Barbra Dillon, Fanbase Press Editor-in-Chief: Congratulations on the upcoming release of Beast Mode! For those who may be unfamiliar, what can you tell us about the film’s premise, and what inspired you to bring this story to the big screen?
Chris W. Freeman: It’s a been a long time coming, so we are certainly ready to share it with the world. At the core, Beast Mode is a story about a struggling filmmaker (C. Thomas Howell) and a special cream that can hide blemishes and heal scars in his actors. Unfortunately, at midnight, anyone who uses the cream becomes what they truly are inside. If they are a bad person, they turn into a monster and what is inside becomes outside. It’s ultimately a tale of morality and asks the viewer to consider the consequences of doing the wrong thing, especially when it is the easy way out.
Spain Willingham: Thank you so much! It’s been the most fun project I’ve ever been a part of, and we are so excited how the reception is going so far. We had a blast watching it with crowds during the film festival run last year. I think Hollywood and what it does to people, you know living with fame and all that, it’s been an obsession of mine, and in the much smaller movie I did before Beast Mode I touched on that, but wanted to do a much bigger version of those themes in Beast Mode and that’s exactly what we did! It’s a total parody on the lifestyle of a Hollywood producer; we satirize everything in the whole production process.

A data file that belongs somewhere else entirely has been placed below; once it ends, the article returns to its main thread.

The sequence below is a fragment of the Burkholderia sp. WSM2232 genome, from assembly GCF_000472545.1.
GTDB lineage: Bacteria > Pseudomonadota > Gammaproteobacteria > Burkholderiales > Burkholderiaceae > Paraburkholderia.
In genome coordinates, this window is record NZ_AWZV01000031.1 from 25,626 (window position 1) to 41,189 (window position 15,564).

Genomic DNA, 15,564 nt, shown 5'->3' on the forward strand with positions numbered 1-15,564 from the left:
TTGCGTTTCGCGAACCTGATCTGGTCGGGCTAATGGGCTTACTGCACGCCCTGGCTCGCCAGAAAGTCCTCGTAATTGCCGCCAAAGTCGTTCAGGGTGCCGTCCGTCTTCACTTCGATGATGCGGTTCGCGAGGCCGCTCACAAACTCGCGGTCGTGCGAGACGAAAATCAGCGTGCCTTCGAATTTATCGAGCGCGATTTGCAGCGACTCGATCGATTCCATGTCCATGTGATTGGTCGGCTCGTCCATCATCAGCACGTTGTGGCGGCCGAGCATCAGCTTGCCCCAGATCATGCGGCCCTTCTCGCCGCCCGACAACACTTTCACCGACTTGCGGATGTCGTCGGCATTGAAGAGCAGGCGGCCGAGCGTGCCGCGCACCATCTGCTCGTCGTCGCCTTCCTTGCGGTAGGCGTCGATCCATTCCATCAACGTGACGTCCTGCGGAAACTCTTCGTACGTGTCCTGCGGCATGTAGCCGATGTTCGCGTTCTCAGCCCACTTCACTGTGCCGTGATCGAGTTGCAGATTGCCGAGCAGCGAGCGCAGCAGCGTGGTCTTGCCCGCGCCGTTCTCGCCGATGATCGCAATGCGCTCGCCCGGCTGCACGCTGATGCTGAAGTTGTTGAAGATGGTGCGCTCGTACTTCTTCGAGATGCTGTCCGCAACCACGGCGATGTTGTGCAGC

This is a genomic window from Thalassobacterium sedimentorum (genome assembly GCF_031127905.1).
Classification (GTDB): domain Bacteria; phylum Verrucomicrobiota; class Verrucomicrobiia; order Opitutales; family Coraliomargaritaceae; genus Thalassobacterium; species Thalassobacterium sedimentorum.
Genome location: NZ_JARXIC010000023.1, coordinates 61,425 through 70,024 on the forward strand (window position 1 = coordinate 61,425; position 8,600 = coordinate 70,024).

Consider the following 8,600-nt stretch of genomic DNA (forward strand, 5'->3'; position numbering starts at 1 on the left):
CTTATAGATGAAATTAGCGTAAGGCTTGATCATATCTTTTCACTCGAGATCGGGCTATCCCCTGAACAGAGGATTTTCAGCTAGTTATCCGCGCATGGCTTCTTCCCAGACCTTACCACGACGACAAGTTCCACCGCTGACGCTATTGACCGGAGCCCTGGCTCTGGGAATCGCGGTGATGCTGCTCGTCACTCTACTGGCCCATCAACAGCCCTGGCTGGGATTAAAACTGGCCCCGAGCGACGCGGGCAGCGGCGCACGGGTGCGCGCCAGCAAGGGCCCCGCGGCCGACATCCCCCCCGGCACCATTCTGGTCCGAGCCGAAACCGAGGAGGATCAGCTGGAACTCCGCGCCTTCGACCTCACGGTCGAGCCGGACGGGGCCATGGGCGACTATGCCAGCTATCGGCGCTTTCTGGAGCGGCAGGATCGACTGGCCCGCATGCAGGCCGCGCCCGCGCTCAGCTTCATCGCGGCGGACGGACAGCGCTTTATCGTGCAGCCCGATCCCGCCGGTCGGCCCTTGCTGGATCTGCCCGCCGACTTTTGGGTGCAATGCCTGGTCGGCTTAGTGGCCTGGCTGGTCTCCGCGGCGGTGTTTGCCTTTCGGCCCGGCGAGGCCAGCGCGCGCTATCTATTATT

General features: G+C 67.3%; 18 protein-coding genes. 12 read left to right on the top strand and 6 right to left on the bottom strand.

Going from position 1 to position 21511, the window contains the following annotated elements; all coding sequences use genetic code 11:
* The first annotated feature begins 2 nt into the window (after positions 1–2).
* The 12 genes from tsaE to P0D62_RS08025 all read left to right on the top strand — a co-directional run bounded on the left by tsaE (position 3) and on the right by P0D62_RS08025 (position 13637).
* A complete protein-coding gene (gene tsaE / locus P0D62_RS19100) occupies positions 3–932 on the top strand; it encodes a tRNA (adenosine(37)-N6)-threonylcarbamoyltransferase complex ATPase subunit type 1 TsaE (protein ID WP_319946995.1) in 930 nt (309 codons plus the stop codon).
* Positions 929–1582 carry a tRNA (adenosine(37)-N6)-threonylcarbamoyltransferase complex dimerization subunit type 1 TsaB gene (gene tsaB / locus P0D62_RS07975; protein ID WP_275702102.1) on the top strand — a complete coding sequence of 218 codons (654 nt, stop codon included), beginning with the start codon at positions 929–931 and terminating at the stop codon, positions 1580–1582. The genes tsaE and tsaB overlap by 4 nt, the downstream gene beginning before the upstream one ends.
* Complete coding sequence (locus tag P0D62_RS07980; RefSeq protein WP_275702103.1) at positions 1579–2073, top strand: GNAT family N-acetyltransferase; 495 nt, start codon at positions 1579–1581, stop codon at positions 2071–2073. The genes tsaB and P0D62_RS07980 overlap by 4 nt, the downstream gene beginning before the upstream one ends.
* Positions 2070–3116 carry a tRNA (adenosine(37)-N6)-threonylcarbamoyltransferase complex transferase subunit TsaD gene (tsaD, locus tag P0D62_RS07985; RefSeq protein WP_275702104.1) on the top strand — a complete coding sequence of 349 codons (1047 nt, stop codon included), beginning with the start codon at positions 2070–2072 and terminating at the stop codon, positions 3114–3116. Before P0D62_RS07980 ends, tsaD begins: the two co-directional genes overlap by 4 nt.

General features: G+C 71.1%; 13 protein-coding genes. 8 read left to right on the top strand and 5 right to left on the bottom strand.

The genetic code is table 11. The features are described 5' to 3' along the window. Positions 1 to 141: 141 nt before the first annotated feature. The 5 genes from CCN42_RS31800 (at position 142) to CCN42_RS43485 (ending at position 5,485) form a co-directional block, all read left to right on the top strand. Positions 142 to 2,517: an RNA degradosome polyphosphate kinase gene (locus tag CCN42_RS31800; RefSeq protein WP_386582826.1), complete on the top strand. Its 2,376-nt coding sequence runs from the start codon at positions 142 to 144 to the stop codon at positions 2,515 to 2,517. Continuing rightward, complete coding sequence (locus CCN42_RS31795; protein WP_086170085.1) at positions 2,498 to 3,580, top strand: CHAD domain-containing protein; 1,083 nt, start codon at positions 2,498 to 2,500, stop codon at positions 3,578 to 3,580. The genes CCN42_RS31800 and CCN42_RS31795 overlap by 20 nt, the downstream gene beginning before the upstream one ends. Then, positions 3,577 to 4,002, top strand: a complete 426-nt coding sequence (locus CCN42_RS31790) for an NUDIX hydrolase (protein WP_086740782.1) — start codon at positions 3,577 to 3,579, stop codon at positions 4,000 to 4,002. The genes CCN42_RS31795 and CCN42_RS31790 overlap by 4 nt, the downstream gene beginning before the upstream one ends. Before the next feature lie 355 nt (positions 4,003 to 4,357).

BD: You have quite a star-studded cast and crew involved with the production. What can you tell us about your shared creative process in bringing the film to life?